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About Me

Rabbi Chaim Coffman
Rabbi Coffman has helped people from all across the spectrum to prepare themselves properly for Orthodox Conversion to Judaism. His students admire his vast knowledge and appreciate his warm, personal attention and endearing sense of humor.
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Welcome to Rabbi Chaim Coffman's Blog!

I would like to thank you for visiting my blog, Beyond Orthodox Conversion to Judaism.

The conversion process can be a lengthy and daunting one to say the least and I want you to know that I am here to help you through it.

I have been teaching newcomers to Judaism for over a decade and over the last few years I have seen that conversion candidates really lack the support and knowledge they need to navigate the conversion process and successfully integrate into the Orthodox Jewish community.

I created my mentorship program in order to help make this whole experience as smooth and as painless as possible! (Can't do much about the growing pains, though ;)

Feel free to get to know me a little through the posts on my blog and visit the mentorship and syllabus page if you are interested in possible joining us.

I sincerely wish you all the best in your search for truth and spiritual growth.

Looking forward to meeting you,
Chaim Coffman

My Rebbe, Rav Moshe Sternbuch

In case you were wondering why I have all of these articles written by Rav Moshe Sternbuch, he is my Rebbe, and one of the gedolei hador (greatest Rabbis of our generation).

Rav Sternbuch fully endorses me and supports my mentorship program.

He is the address for all of my halachic or hashkafic (practical and philosophical) questions that I or my students may have.

The articles are based on his weekly talks on the Torah portion that the Rav gives in Jerusalem in his kollel. As a member of the kollel I get first dibbs on the photocopies and I type them up for my blog so you can all benefit from the Rav's erudition and insight.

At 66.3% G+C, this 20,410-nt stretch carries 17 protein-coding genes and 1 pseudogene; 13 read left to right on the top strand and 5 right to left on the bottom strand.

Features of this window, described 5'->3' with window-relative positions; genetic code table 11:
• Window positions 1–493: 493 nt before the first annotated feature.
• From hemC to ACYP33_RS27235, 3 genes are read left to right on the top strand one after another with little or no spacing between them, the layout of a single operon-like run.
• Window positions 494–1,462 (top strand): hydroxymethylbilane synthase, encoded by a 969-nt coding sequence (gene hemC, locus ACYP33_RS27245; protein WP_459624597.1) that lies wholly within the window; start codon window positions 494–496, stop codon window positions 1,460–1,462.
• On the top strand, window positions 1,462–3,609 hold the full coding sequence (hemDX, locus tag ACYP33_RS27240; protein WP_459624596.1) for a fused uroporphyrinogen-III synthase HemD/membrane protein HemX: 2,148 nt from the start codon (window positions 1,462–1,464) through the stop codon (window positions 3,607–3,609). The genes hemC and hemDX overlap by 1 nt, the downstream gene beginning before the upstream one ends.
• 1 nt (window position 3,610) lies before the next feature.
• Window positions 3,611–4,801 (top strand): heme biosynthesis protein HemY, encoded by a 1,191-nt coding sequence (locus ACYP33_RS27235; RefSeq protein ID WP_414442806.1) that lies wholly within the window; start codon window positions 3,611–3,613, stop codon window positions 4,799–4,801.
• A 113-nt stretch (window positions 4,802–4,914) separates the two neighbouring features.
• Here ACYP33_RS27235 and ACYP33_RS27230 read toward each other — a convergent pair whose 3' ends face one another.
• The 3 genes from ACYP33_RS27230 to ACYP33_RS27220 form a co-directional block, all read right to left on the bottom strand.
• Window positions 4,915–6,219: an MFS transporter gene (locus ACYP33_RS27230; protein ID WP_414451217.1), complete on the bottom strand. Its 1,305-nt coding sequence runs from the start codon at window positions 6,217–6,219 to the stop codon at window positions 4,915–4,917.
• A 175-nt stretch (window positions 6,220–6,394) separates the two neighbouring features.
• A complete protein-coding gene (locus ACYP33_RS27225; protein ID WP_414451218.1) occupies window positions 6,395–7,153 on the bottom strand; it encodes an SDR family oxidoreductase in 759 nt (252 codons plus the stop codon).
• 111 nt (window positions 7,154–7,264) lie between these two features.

Tuesday, April 30, 2013

The 48 Ways to Acquire Torah: Loving Rebuke

The next of the 48 ways to acquire Torah is loving rebuke.Why would someone want to get rebuked, and then actually like it? This will depend on where the rebuke is coming from.

If indeed the person giving rebuke is telling his friend what he is doing wrong because he actually cares for his well being, then the friend will be ever so grateful for the kindness the other one is doing for him. The reason is because his friend is trying to help him change and become a better person.

The problem is that sometimes our ego's get in the way and even if someone is trying to help us, we will be reluctant to accept the help and want to work things out on our own. Not only that, but we may possibly resent the other person for "meddling" into my business. If it is done right, though, this person may indeed be saving the friend's life.

There is a famous story with the Chofetz Chaim that illustrates this point. There was someone in the yeshiva in Radin who smoked on shabbos. Word got back to the Chofetz Chaim and he called to speak to the boy.

The boy came in and the Chofetz Chaim looked at him, grabbed his hand very tightly, began crying and said the word "Shabbos" That was it. From that day on, that boy never smoked again on Shabbos and continued to be a religious Jew the rest of his life.

Rebuke like that which comes straight from the heart will have its affect. Only a mentor who knows his student well must be able to give rebuke in a way that the student can handle it and grow from it. Today, we don't know how to give rebuke and a person has to be very careful if he does give it.

The most important thing to know if one give's another rebuke is to do it out of love and general caring. If it is done that way, then it has a chance of being accepted and acted upon.